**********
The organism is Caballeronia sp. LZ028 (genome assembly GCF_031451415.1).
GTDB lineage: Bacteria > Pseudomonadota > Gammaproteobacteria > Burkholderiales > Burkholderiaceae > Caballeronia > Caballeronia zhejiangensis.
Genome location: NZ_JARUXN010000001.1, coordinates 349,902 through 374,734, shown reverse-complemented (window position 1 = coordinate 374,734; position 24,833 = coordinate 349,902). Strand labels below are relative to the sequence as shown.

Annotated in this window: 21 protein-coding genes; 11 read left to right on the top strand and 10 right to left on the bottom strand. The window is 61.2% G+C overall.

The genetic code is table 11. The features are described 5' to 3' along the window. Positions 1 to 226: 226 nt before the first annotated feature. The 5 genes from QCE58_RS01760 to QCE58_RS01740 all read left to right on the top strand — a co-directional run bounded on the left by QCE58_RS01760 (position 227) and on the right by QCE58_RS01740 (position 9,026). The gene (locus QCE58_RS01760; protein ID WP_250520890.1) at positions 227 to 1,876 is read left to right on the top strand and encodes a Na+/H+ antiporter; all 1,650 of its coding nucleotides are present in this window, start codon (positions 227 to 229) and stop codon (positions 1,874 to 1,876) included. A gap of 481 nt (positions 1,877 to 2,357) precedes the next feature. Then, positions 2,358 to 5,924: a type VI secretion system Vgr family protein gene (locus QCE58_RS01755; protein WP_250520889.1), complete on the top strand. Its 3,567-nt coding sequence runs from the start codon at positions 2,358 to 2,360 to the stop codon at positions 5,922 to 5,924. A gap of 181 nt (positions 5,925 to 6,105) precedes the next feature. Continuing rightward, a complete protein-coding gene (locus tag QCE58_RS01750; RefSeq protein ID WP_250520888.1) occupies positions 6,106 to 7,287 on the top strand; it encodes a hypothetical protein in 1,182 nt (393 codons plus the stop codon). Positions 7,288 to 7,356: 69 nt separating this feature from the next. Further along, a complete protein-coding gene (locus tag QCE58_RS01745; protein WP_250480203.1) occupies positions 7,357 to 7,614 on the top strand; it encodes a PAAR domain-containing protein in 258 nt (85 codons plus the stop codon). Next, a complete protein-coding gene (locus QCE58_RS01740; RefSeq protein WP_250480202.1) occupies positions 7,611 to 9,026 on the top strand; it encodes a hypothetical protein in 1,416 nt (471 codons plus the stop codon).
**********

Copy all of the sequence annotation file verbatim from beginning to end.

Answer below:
The organism is Caballeronia sp. LZ028 (genome assembly GCF_031451415.1).
GTDB lineage: Bacteria > Pseudomonadota > Gammaproteobacteria > Burkholderiales > Burkholderiaceae > Caballeronia > Caballeronia zhejiangensis.
Genome location: NZ_JARUXN010000001.1, coordinates 349,902 through 374,734, shown reverse-complemented (window position 1 = coordinate 374,734; position 24,833 = coordinate 349,902). Strand labels below are relative to the sequence as shown.

Annotated in this window: 21 protein-coding genes; 11 read left to right on the top strand and 10 right to left on the bottom strand. The window is 61.2% G+C overall.

The genetic code is table 11. The features are described 5' to 3' along the window. Positions 1 to 226: 226 nt before the first annotated feature. The 5 genes from QCE58_RS01760 to QCE58_RS01740 all read left to right on the top strand — a co-directional run bounded on the left by QCE58_RS01760 (position 227) and on the right by QCE58_RS01740 (position 9,026). The gene (locus QCE58_RS01760; protein ID WP_250520890.1) at positions 227 to 1,876 is read left to right on the top strand and encodes a Na+/H+ antiporter; all 1,650 of its coding nucleotides are present in this window, start codon (positions 227 to 229) and stop codon (positions 1,874 to 1,876) included. A gap of 481 nt (positions 1,877 to 2,357) precedes the next feature. Then, positions 2,358 to 5,924: a type VI secretion system Vgr family protein gene (locus QCE58_RS01755; protein WP_250520889.1), complete on the top strand. Its 3,567-nt coding sequence runs from the start codon at positions 2,358 to 2,360 to the stop codon at positions 5,922 to 5,924. A gap of 181 nt (positions 5,925 to 6,105) precedes the next feature. Continuing rightward, a complete protein-coding gene (locus tag QCE58_RS01750; RefSeq protein ID WP_250520888.1) occupies positions 6,106 to 7,287 on the top strand; it encodes a hypothetical protein in 1,182 nt (393 codons plus the stop codon). Positions 7,288 to 7,356: 69 nt separating this feature from the next. Further along, a complete protein-coding gene (locus tag QCE58_RS01745; protein WP_250480203.1) occupies positions 7,357 to 7,614 on the top strand; it encodes a PAAR domain-containing protein in 258 nt (85 codons plus the stop codon). Next, a complete protein-coding gene (locus QCE58_RS01740; RefSeq protein WP_250480202.1) occupies positions 7,611 to 9,026 on the top strand; it encodes a hypothetical protein in 1,416 nt (471 codons plus the stop codon).